Organizer Gail Madrigga said last month she hoped people would leave the Healthy Aging Forum feeling they were better informed and were more empowered to make decisions about their health.
A quick canvass of some of the 80 people who attended the “Thriving Community Partnerships for Healthy Aging” forum on Friday, Mar. 6 indicates the forum achieved its goals
The day-long event included information on local health services and frank talk on sensitive issues such as elder abuse and advanced care planning for end-of-life decisions.
Laurisa LeClerc from the Interior Health Authority (IHA) provided an overview on home and community care services, including home support, assisted living and residential care. She said community nurses also act as advocates and provide liaison with other health care providers.
LeClerc reviewed the costs of home and residential care, saying residential care ranges from a minimum of about $990 per month to a maximum of $3,200 per month, although she has never known anyone to pay the maximum. The minimum rate for assisted living is $906 per month, which doesn’t include hydro, phone, cable TV, toiletries or breakfast.
She also said a “Meals at Home” program is available in Lillooet for people who want to purchase ready-made, frozen meals. Nurses Lindy Watkinson and Laurie Cregg have more information on that program.
Grace Balbutin from the B.C. Centre for Elder Advocacy and Support talked about the “huge stigma” surrounding elder abuse and how elders are often afraid to report that they are being emotionally, physically and financially abused, especially if the abuser is a family member..
She said parents who are abused by their children will often not report the abuse because they are afraid of their children being criminalized.
“”This is abuse that goes beyond physical abuse,” Balbutin told the audience. “People lose control of their own lives.”
Balbutin said characteristics of an abuser include:
- often a family member
- often a male
- can have drug and alcohol and/or mental health issues
- economically dependent on the parent
She also warned that isolation is the number one factor for people at risk of falling victim to phone scams. “We as human beings crave communication and seniors can be lonely and vulnerable.”
There is a toll-free number 1-866-437-1940 people can call for help from the Seniors Abuse and Information Line (SAIL). Balbutin described SAIL as a safe place for older adults and those who care about them to talk to someone about situations where they feel they are being abused or mistreated or to obtain information about preventing elder abuse.
Balbutin said other services are also available, including a Victim Services Program and a Legal Program that provides legal advice, advocacy and representation to people aged 55 and over who are not able to access legal help due to low income or other barriers.
Naturopathic physician Dr. Sal Meli gave a presentation on preventative medicine. He discussed the importance of treating the patient as a whole person to help him/her understand their disease.
RN Judy Nichol from the IHA gave a presentation on “My Voice” – expressing wishes for advanced care and making decisions about end-of-life treatment.
Nichol reviewed provincial legislation that came into effect in 2011, which gives people more options for expressing their wishes about future health care decisions. The legislation allows capable adults to put plans into place that outline the health care treatments they consent to or refuse, based on their beliefs, values and wishes. If no decision or plan is in place, B.C.’s health care consent legislation gives health care providers specific directions regarding who they must choose to make a decision on the person’s behalf.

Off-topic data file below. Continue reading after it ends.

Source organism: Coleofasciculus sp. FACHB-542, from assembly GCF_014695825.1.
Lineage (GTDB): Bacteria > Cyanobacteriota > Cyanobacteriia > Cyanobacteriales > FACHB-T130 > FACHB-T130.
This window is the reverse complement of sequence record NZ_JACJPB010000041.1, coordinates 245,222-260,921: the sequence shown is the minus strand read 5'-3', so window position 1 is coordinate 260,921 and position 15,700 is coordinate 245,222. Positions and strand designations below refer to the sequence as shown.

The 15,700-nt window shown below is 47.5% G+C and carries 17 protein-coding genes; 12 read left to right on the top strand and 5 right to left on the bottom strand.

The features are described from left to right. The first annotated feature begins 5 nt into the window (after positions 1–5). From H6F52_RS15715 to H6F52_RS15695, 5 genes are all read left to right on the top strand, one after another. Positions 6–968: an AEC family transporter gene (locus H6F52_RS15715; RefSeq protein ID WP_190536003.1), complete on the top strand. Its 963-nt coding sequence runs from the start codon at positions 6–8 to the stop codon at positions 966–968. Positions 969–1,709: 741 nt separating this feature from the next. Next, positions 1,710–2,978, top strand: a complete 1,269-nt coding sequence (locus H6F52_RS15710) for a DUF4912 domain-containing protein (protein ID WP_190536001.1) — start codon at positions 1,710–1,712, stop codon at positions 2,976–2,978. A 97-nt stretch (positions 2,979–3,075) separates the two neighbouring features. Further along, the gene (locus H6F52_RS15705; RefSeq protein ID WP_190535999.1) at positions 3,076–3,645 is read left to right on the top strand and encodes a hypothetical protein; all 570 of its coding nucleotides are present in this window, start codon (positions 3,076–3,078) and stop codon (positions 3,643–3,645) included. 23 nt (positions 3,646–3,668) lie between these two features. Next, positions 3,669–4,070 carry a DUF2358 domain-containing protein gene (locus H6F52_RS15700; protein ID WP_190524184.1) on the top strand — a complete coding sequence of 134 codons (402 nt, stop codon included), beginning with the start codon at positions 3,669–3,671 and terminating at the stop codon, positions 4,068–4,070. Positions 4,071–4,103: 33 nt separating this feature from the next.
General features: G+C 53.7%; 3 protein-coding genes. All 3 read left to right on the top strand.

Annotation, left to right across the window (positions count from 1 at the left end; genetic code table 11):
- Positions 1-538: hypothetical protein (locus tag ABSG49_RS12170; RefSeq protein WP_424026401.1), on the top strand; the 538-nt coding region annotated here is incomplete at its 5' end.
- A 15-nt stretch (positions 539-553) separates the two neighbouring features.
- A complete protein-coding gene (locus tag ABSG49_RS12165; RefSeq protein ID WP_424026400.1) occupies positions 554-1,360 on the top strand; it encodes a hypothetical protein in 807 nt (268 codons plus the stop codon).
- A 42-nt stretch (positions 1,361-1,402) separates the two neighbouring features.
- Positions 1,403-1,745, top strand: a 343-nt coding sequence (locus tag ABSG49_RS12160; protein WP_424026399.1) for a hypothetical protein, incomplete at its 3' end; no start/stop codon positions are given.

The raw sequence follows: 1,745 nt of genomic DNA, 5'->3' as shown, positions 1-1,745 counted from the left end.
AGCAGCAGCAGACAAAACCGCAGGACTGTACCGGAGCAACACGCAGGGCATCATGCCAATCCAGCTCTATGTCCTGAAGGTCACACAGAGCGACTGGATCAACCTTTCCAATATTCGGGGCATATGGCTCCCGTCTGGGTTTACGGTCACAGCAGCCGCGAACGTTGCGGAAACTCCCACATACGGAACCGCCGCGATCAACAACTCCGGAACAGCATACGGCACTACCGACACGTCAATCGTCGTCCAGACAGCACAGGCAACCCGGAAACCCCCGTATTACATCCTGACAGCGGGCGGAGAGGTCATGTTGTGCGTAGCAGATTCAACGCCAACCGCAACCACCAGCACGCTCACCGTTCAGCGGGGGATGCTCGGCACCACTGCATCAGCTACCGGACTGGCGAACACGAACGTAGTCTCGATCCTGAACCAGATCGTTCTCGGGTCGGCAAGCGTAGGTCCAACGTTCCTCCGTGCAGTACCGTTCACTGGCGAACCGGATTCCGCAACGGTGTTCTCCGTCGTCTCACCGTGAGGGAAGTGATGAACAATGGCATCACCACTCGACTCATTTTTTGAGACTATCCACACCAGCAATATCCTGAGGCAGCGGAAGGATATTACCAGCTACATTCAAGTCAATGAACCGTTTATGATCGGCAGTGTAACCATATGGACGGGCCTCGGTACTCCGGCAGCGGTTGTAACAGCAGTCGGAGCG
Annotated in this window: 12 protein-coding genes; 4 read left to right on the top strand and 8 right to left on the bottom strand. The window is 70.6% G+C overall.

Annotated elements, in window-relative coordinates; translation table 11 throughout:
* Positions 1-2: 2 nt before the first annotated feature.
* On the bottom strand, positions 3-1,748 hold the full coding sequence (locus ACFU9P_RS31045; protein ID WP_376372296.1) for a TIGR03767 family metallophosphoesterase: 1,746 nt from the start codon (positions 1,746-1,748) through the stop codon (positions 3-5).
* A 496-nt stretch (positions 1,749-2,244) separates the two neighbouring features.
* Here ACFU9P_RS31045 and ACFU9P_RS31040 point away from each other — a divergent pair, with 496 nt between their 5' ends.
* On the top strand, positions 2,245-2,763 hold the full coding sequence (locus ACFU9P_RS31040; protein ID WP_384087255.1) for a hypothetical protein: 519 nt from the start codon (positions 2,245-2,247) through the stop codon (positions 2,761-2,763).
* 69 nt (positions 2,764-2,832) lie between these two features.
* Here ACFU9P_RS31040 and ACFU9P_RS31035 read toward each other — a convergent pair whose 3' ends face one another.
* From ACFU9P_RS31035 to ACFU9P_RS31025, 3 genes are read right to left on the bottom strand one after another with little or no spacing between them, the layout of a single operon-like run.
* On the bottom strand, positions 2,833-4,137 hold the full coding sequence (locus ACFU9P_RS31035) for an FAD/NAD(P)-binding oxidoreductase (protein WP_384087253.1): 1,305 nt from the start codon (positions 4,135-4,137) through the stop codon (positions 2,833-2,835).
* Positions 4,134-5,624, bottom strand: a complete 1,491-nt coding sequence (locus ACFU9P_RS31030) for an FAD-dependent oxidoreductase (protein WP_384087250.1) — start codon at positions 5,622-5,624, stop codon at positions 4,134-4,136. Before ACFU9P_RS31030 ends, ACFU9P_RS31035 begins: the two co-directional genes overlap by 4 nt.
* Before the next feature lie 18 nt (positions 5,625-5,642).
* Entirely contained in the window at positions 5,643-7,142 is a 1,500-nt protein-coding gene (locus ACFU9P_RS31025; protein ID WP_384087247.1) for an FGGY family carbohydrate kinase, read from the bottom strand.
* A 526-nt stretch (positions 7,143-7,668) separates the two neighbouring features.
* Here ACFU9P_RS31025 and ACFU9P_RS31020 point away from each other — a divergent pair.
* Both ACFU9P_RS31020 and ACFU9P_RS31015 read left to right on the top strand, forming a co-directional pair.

Noting that only 35 per cent of B.C. residents have a will, Nichol urged forum attendees to plan for their health care future now, rather than postponing those decisions to a time when they may be seriously ill or incapacitated.
“People only die once; they have no experience to draw upon,” added Nichol.
The keynote address was given by Dr. Patrick McGowan from the University of Victoria’s Centre on Aging. He spoke on the topic “Our Responsibility in Managing Chronic Disease.”
He said chronic conditions have many causes, can be life-long and a cure is rare.
“The role of a health care professional in an acute condition is they do something to us and we get better. But in a chronic condition, the role of the professional is as a teacher and a partner to us and our responsibility is to be a partner as well and manage the disease,” said Dr. McGowan.
He said clinicians are only present for a fraction of a patient’s life and, on average, patients spend only four hours per year with health care professionals who help them manage their chronic illnesses.
For the other 364 days and 20 hours per year, he said patients have to assume responsibility for managing their chronic diseases.
“Motivation by itself is not enough, You also need confidence and skills,” continued McGowan. He said self-management programs are a critical factor in providing the confidence, knowledge and skills to assist people in managing their own chronic diseases or conditions.
As a follow-up to the Forum, there will be a training session May 11 to 14 at the Lillooet Public Health Unit for volunteer leaders for a local Chronic Pain Self-Management Program. Call 1-866-902-3767 for more information.
The Forum began with welcoming remarks from T’it’q’et’ Chief Kevin Whitney, who gave a traditional St’at’imc welcome; Fraser-Nicola MLA Jackie Tegart; SLRD Area B Director Mickey Macri; and District of Lillooet Mayor Marg Lampman.
In her comments, Mayor Lampman talked about Lillooet’s social, housing and transportation needs, saying it was “great to have Gail Madrigga as a champion to take these issues forward.”